1. Thank you for your post. As a Reformed Baptist myself, I admit that there are many historical aspects which contradict the use of the term "Reformed Baptist". In fact, R. Scott Clark recently went into that with some detail on his Heidelblog. James White and him went back and forth on this quite a bit. I see Dr. Clark's point; history is on his side. Baptists did come later, and there is sufficient evidence that church history favored infant or household baptism for many centuries prior to the late 17th century. On the other hand, the concept of "semper reformanda" demands that the church continue (as a verb) reforming, and it is my take that believer's baptism is the unreformed doctrine of the Reformation. This I get from exegesis. I wonder what other label a Baptist can use that would tie him to the great truths of the reformation (its ecclesiology, eschatology, and soteriology) other than Reformed Baptist? Calvinistic Baptist doesn't do it, because there is more to Reformed Theology than the doctrines of grace.

  2. It's reformed because we came off the Catholic church and believe in sola gratia, sola scriptura, sola de gloria, as the reformers believed.
    As an idea 'reformed' carries the note that the scriptures contain all the answers, and that we should turn to *it* when in doubt.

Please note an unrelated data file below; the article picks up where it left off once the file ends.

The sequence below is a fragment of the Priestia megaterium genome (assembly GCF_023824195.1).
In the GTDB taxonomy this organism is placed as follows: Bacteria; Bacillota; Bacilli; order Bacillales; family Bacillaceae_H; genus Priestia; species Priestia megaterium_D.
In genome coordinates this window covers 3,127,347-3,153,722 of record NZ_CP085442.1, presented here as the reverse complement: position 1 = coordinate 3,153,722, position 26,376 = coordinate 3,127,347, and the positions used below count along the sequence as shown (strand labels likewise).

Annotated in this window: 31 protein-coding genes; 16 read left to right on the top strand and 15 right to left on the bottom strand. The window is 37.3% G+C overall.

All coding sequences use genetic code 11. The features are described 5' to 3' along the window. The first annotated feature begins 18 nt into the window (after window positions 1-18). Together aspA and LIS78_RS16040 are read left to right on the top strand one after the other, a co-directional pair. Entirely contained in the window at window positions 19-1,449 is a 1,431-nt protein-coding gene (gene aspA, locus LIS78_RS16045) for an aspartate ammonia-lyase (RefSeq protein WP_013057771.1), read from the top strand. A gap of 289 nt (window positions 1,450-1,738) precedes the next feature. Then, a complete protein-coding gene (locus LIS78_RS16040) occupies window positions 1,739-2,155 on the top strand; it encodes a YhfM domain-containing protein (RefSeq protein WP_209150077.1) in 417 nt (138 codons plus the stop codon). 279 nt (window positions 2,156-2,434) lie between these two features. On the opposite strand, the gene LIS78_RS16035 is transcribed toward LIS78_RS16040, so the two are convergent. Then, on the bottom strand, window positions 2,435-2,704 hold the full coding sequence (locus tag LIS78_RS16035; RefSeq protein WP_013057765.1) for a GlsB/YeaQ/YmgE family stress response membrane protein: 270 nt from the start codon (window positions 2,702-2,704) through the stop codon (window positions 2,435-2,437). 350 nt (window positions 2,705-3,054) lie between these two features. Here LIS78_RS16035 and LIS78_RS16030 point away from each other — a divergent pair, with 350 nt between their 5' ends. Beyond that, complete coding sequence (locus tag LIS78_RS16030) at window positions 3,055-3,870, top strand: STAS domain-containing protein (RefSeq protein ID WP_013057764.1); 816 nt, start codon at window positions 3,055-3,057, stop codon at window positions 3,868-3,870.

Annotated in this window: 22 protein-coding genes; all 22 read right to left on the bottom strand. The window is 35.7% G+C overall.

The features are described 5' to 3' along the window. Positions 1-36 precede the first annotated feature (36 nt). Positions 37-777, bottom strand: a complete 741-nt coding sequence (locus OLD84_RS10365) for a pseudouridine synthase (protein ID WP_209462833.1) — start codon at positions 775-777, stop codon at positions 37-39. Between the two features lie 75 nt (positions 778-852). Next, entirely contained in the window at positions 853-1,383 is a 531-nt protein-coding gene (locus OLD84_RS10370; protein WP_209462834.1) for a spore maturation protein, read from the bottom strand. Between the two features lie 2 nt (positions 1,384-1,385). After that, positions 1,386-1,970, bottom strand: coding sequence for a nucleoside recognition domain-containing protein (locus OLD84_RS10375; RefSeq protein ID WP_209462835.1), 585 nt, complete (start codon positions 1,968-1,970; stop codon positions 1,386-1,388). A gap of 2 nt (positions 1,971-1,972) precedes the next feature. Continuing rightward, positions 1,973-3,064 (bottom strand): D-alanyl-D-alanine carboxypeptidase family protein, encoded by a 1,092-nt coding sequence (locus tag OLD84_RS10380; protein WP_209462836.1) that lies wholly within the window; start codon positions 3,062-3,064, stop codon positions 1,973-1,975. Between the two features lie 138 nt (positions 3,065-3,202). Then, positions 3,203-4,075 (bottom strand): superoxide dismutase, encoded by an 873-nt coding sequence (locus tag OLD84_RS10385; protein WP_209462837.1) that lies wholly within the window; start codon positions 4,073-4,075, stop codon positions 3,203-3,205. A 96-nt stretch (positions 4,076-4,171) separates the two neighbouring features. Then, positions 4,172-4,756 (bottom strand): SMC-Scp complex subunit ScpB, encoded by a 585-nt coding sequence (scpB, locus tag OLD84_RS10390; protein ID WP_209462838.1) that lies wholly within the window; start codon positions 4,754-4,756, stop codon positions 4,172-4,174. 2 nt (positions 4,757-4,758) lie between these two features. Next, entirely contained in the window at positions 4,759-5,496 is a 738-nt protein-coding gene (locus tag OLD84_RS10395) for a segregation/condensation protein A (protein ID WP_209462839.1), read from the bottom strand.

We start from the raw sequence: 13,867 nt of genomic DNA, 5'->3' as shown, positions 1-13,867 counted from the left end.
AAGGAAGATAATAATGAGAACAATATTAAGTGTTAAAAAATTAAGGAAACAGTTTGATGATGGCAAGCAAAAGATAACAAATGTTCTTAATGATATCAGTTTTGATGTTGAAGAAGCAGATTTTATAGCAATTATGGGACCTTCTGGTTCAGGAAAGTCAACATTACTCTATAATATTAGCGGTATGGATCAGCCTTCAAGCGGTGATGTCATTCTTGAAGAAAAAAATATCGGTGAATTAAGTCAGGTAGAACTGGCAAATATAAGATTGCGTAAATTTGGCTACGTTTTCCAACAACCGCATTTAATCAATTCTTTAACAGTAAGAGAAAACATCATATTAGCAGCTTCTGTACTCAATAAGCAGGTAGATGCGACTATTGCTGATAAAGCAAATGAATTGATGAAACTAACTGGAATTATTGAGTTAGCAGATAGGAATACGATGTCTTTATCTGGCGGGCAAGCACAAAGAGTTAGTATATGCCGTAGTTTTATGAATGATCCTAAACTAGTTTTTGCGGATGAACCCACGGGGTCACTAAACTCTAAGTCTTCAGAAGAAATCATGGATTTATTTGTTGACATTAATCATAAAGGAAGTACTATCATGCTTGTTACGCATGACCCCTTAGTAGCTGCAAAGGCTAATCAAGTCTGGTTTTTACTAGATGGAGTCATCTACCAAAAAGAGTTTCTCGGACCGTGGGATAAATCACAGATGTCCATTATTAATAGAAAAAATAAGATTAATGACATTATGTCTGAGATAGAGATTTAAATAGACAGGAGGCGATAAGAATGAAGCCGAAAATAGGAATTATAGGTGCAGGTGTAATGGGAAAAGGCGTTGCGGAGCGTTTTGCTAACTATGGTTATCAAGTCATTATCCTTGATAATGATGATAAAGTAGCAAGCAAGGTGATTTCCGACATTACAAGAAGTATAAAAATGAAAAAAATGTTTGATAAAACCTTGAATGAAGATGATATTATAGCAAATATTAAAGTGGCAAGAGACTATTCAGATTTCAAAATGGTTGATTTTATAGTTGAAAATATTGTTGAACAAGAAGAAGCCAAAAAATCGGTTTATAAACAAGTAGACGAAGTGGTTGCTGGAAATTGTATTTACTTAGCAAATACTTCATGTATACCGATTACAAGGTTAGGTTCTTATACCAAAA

3. I would concur that the name Reformed Baptist is not the best for all the reasons you mention. Perhaps the best way is to look at the essentials. The key is the "way of salvation" as the hallmark of Reformed Theology. Since Reformed Baptists stand with us on the five points (TULIP) then they should be entitled to use the name. I am happy to show the world we are united in at least this much.

    However, I do not agree that among Reformed theologians, children of believers are baptized "on account of the covenant [because] they are presumed innocent..." Innocence is immaterial. Children of believing parents are baptized because, as members of the covenant, they ought to be baptized. The difference with Baptists on this issue (Reformed or otherwise) is a matter of how we see the relationship between the OT and the New.

  4. I would disagree with the differences as you state them:

    i) We (presbyterians and baptists) both believe that children of believers should be brought up to know God amd trust Christ as their Lord, i.e. that the new covenant is for them, otherwise why we would be teaching them to repent and believe? What's really different is that RBs believe you have the new covenant (as defined by Jer 31:31ff) applied to you only after you have repented of your sins and trusted in Christ.

    ii) What's different is the nature of how different congregations should relate to each other. I'm going to a reformed baptist church with 6 elders and all of them on equal footing (no RE or TE, but one is responsible for most of the teaching). We believe that we should be informed by the teaching of others but that a "church court" outside the local congregation can not have any jurisdiction.

    iii) I would argue that many RBs would want the civil magistrate to prosecute against murder, theft, etc. So, I don't see any difference at all between presbyterian and baptist expressions of reformed thinking with regard to the civil magistrate and his responsibilities.